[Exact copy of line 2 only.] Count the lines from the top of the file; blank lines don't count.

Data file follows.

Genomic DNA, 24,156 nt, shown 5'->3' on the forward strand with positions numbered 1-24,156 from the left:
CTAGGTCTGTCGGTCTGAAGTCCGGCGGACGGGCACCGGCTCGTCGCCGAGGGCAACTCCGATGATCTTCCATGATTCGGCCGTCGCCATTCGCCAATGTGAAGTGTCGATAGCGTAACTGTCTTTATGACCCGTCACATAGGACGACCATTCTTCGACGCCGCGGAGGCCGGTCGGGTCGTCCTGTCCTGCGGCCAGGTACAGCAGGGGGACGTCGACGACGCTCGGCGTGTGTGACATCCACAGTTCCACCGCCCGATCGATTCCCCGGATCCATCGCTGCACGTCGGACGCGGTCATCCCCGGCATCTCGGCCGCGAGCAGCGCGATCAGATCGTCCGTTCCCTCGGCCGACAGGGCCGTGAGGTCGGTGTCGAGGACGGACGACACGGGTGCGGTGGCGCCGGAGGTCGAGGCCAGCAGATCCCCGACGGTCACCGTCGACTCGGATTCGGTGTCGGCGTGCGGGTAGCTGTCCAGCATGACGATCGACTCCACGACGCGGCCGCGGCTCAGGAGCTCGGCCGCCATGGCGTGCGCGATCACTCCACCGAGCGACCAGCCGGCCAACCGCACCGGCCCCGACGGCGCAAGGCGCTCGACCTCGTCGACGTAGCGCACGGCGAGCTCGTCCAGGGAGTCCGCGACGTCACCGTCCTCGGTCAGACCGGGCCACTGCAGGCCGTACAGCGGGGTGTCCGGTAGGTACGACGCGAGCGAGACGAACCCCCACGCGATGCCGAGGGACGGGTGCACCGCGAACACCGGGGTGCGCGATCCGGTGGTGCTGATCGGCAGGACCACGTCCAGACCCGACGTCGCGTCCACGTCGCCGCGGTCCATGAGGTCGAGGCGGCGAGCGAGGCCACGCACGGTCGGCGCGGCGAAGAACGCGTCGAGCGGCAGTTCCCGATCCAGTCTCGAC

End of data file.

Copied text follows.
CTAGGTCTGTCGGTCTGAAGTCCGGCGGACGGGCACCGGCTCGTCGCCGAGGGCAACTCCGATGATCTTCCATGATTCGGCCGTCGCCATTCGCCAATGTGAAGTGTCGATAGCGTAACTGTCTTTATGACCCGTCACATAGGACGACCATTCTTCGACGCCGCGGAGGCCGGTCGGGTCGTCCTGTCCTGCGGCCAGGTACAGCAGGGGGACGTCGACGACGCTCGGCGTGTGTGACATCCACAGTTCCACCGCCCGATCGATTCCCCGGATCCATCGCTGCACGTCGGACGCGGTCATCCCCGGCATCTCGGCCGCGAGCAGCGCGATCAGATCGTCCGTTCCCTCGGCCGACAGGGCCGTGAGGTCGGTGTCGAGGACGGACGACACGGGTGCGGTGGCGCCGGAGGTCGAGGCCAGCAGATCCCCGACGGTCACCGTCGACTCGGATTCGGTGTCGGCGTGCGGGTAGCTGTCCAGCATGACGATCGACTCCACGACGCGGCCGCGGCTCAGGAGCTCGGCCGCCATGGCGTGCGCGATCACTCCACCGAGCGACCAGCCGGCCAACCGCACCGGCCCCGACGGCGCAAGGCGCTCGACCTCGTCGACGTAGCGCACGGCGAGCTCGTCCAGGGAGTCCGCGACGTCACCGTCCTCGGTCAGACCGGGCCACTGCAGGCCGTACAGCGGGGTGTCCGGTAGGTACGACGCGAGCGAGACGAACCCCCACGCGATGCCGAGGGACGGGTGCACCGCGAACACCGGGGTGCGCGATCCGGTGGTGCTGATCGGCAGGACCACGTCCAGACCCGACGTCGCGTCCACGTCGCCGCGGTCCATGAGGTCGAGGCGGCGAGCGAGGCCACGCACGGTCGGCGCGGCGAAGAACGCGTCGAGCGGCAGTTCCCGATCCAGTCTCGAC